The anguish of victims

The human impact of fraud beyond the statistics

By Annette Simmons-Brown, CFE

When you work in criminal justice, the endless examples of man's inhumanity might not desensitize you, but they certainly will acclimate you. The report that makes your jaw drop in week two can make you yawn at week 202. This is true for those who work on non-violent financial crimes or violent physical crimes. For the former, the shock-and-awe value of the case is usually driven by the dollar amount of the theft. However, it's easy to lose sight of the horrific damage that financial crime can inflict on individuals and businesses even when the loss doesn't reach Bernie Madoff proportions.

But then you meet these individuals face-to-face as part of the investigation of crimes, preparation for criminal trials, testimony in sentencing hearings and research for a restitution memorandum. Then victims' anguish becomes all too real — even for the most seasoned criminal justice professionals. Sometimes, hearing their stories and looking into their eyes is almost too painful to bear.

Here I highlight this impact of fraud beyond the statistics in these six financial-crime victims' stories from criminal prosecutions I assisted as a paralegal CFE.

We're all are aware of the sweeping damage that mortgage fraud has inflicted on the U.S. and global economies. My office, one of many worldwide, has dedicated significant energy to the prosecution of mortgage fraud. As part of that effort, I met with numerous individuals who suffered from fraudulent mortgage transactions. Though the lenders in these cases were identified as victims, these individuals suffered nonetheless.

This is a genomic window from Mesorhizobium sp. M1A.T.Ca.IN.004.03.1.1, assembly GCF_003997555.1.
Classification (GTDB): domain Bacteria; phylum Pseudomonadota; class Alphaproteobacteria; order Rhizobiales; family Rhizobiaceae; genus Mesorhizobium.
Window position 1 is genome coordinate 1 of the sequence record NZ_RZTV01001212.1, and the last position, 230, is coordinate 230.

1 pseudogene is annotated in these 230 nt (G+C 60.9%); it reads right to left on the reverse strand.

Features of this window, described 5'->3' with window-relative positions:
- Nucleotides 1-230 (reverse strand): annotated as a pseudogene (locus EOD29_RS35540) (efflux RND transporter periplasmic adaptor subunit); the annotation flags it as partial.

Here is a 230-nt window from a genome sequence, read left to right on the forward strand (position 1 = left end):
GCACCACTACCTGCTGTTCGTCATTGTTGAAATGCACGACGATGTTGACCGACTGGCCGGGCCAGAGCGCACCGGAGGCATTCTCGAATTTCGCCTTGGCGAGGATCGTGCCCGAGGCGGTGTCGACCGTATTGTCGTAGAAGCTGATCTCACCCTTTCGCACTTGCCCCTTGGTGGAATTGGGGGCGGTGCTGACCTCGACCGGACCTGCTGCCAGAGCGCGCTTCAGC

Leticia Watkins lived in north Minneapolis — an area ravaged by real estate fraudsters of all stripes. She and her husband, both modest earners, had managed to cultivate a nest egg of about $100,000 by the time their children were grown. Watkins' husband fell terminally ill, and had a few serious talks with her. When I met with her, she said her husband told her, "Tish, if you're careful, this money will take care of you until Jesus comes for you, even if he's walking real slow."

After his death, Watkins decided to refinance her house's mortgage. She was referred to M.P., a corrupt mortgage broker who was part of the scourge of the north side. Instead of simply finding Watkins a good refinance vehicle, he quickly persuaded her to become a real estate "investor." She purchased four homes at inflated prices with kickbacks built in to each. These kickbacks included money from the purchase price, were more than M.P.'s normal fees, were undisclosed to the lender and would illegally go to M.P.; however, he promised to use these amounts to make the monthly mortgage payments. He told her that given how quickly housing prices were rising, she could sell within a year and make a profit of her own, or she could easily rent the homes to tenants and receive Section 8 housing assistance.

Well, M.P. didn't pay a dime of the monthly payments, none of the houses rented, the market started to tank and Leticia was left with four stiff monthly mortgage payments which quickly drained her nest egg.  When she met with us to prepare for her testimony in the criminal trial against M.P., she was living with her adult son and thought she'd have to do so for the rest of her life. She shook her head, and said more than once, "I let everyone down. I was so stupid. I let everyone down, especially my husband. He warned me. He warned me."


Jerome Peters, like Watkins, was a hard worker of modest income. He was a long-distance trucker who also had carefully amassed a nest egg that he hoped would carry him and his wife through retirement. He too had the misfortune of meeting a mortgage fraudster who advertised for amateur real estate "investors" to buy properties, rent them out and sell at a profit in an endlessly rising market. Just as in Watkins' case, kickbacks were built into these purchase prices, the mortgage broker promised to make monthly payments and then broke that promise. Peters couldn't sell the houses, and his nest egg was drained as he and his wife fought off foreclosures. They lost their fight, and soon after went broke.